As he sits under a gazebo chewing betel nut, Xavier Michael, who grew up on the remote island of Falalop in Yap State, (part of the Federated States of Micronesia FSM) quite literally wears his migrant past. His bottom half is draped in a native thu, contrasting with the American sports tank top that covers his chest.
At the age of 30, Michael left his home in the FSM for the first time after being accepted into the Job Corps program in Sacramento, California.
“The first thing I noticed was lots of lights. Very nice,” he said, gesturing a landing plane with his hand. Michael had left FSM in search of adventure and a chance at new skills that would help him support his family. He left with an open-mind, despite being warned of the potential perils that he would face abroad. “I heard that this school was just for high school dropouts, tough people. But when I got there, none of that was correct,” Michael reminisced.
Besides a cousin that lived in San Jose, Michael knew no one in the place he would call home for the next year and seven months. “I heard if you make friends, you’re free. If you don’t make friends, you’re gonna get homesick.” He wasted no time setting out to make friends.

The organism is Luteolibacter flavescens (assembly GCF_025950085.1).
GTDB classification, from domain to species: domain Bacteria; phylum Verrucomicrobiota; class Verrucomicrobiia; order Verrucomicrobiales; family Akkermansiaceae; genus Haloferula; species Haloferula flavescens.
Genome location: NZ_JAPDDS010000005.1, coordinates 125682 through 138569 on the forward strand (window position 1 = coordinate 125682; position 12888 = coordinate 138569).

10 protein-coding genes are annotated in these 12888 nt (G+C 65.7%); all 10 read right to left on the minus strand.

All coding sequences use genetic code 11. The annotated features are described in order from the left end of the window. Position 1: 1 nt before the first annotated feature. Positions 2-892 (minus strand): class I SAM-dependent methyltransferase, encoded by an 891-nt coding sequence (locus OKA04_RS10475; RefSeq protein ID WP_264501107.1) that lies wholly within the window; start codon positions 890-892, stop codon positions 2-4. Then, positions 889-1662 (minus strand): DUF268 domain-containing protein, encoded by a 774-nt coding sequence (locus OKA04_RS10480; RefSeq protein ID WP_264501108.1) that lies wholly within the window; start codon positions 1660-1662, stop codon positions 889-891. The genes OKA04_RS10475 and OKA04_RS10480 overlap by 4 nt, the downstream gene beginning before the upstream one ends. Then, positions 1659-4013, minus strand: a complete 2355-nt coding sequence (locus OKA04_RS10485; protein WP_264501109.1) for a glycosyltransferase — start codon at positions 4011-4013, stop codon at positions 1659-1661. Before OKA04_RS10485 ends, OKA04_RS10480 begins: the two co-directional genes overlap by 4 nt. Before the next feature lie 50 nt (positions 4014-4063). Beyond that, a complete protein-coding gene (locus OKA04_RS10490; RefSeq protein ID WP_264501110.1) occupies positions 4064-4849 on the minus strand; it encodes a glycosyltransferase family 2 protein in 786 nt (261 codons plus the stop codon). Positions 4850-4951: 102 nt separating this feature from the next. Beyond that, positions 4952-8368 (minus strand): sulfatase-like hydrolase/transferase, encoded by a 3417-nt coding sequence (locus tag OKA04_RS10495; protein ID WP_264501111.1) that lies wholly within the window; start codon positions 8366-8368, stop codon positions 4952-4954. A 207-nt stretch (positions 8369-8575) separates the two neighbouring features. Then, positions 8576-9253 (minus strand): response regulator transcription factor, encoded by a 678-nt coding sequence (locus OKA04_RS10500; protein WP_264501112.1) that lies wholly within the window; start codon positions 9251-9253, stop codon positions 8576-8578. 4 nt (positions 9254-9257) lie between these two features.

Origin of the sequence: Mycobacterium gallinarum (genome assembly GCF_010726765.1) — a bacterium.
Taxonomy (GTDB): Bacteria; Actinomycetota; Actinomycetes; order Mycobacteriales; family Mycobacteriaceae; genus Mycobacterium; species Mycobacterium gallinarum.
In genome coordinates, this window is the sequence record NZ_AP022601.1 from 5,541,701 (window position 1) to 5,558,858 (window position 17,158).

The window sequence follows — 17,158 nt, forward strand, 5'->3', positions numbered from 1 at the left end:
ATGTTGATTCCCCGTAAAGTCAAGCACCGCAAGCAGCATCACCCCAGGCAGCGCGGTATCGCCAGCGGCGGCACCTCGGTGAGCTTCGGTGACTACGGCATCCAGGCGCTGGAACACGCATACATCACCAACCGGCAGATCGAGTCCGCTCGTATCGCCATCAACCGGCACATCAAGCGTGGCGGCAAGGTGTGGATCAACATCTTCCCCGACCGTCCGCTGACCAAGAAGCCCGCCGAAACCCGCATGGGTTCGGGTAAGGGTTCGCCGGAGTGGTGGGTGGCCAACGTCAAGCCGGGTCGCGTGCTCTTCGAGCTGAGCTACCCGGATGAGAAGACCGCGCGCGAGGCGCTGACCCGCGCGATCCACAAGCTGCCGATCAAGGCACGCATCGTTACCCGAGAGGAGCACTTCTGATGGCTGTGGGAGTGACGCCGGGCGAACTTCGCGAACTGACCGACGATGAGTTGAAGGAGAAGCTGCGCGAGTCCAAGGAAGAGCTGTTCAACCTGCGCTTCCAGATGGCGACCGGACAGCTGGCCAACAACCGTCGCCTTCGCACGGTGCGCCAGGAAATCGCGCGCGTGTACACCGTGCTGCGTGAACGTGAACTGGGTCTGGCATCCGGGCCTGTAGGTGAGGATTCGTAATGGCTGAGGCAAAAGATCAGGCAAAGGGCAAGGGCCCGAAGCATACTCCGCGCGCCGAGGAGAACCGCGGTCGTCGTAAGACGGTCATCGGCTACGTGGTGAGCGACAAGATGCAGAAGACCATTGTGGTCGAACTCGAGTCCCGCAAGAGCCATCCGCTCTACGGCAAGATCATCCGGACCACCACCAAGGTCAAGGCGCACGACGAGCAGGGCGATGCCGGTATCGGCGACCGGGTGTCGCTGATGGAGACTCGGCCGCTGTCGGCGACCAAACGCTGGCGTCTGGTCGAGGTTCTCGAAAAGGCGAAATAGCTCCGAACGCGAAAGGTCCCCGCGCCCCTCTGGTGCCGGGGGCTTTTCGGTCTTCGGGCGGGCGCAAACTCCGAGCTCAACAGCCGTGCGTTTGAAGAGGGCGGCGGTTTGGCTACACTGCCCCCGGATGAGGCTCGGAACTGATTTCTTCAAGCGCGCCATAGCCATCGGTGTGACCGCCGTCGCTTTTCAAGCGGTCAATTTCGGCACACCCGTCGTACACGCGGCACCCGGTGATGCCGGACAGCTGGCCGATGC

A soft-spoken man with a gentle demeanor, Michael stepped far out of his comfort zone, making an effort to introduce himself to everyone he met. “I have a lot of friends now. Mexican friends, Chinese friends, Vietnamese friends, black American friends, white American friends, and actually now we even still write each other,” he explained.
During his year-long stint at the Job Corps, Michael studied painting and maintenance. When he’d finished the program, he found employment as a handyman for a Korean landlord in Sacramento. He felt that he was treated well and appreciated the good wages and working conditions of the US. After seven months of working and saving his money, Michael returned to Falalop to take care of his parents.
His new friends presented him souvenirs before his departure, many of which he’s kept to this day. However, it’s a single memory that forged the most profound impact on Michael during his time abroad.
Michael’s voice swelled with pride as he spoke of it. “The most memorable thing was the Golden Gate Bridge. When I saw it, I was happy, so, so happy because I knew when I came back here my family and friends would see it in a lot of shows on TV and I could say I’ve been there, ” he smiled.